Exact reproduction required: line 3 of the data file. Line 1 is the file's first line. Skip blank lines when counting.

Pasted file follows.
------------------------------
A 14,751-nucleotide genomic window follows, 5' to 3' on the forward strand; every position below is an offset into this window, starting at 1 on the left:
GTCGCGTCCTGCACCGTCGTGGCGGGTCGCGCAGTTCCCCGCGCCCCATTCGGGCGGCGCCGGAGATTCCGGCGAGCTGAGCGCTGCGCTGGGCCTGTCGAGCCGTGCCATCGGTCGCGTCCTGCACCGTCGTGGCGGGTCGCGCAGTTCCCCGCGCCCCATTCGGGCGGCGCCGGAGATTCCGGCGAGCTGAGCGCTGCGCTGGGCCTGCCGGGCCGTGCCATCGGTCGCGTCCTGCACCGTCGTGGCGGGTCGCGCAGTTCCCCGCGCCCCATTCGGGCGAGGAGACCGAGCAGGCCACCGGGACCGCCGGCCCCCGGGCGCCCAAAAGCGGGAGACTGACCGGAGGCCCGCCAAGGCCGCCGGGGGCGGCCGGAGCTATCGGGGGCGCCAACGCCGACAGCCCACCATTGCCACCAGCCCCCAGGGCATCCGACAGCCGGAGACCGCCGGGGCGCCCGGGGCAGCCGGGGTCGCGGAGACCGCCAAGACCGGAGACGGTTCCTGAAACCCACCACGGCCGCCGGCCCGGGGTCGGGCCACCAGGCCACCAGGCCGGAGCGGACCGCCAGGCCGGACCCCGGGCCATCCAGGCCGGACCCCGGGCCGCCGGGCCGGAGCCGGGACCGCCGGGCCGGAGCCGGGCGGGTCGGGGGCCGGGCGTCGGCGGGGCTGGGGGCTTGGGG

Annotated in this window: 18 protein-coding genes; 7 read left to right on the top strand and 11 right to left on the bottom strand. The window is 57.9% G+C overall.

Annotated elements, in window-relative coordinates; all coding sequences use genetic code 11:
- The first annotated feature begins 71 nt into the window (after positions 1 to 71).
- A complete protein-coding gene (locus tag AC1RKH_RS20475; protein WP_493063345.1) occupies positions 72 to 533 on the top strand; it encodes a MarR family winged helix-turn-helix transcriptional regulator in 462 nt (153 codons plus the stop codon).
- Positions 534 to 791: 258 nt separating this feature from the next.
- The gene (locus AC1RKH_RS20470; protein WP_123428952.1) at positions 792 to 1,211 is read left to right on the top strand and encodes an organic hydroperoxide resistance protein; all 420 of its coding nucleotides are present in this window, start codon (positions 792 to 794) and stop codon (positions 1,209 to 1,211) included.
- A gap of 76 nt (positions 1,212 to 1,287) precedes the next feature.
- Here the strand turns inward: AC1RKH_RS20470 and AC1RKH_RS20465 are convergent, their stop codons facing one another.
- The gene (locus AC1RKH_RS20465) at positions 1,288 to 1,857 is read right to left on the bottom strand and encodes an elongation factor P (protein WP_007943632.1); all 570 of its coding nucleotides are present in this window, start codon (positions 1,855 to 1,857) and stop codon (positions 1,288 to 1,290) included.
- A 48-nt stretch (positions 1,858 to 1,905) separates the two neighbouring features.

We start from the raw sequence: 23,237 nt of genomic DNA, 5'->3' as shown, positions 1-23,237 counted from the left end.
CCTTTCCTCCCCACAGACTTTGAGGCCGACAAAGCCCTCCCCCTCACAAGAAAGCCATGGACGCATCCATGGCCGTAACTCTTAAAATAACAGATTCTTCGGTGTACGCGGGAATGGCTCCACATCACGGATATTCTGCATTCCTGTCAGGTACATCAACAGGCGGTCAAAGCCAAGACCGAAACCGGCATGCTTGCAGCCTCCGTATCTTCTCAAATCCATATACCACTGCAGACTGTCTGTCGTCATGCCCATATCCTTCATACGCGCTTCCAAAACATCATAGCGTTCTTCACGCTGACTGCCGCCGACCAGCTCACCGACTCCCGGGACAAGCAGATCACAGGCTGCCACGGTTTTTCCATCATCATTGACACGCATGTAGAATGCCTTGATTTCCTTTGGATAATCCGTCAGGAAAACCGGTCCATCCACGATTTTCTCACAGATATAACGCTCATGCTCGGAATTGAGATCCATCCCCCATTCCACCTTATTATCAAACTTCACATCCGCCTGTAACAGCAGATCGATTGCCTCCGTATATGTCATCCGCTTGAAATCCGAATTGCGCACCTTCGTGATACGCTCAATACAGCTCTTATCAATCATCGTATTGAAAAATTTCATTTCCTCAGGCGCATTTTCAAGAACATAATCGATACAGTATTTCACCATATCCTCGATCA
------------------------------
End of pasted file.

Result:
Annotated in this window: 18 protein-coding genes; 7 read left to right on the top strand and 11 right to left on the bottom strand. The window is 57.9% G+C overall.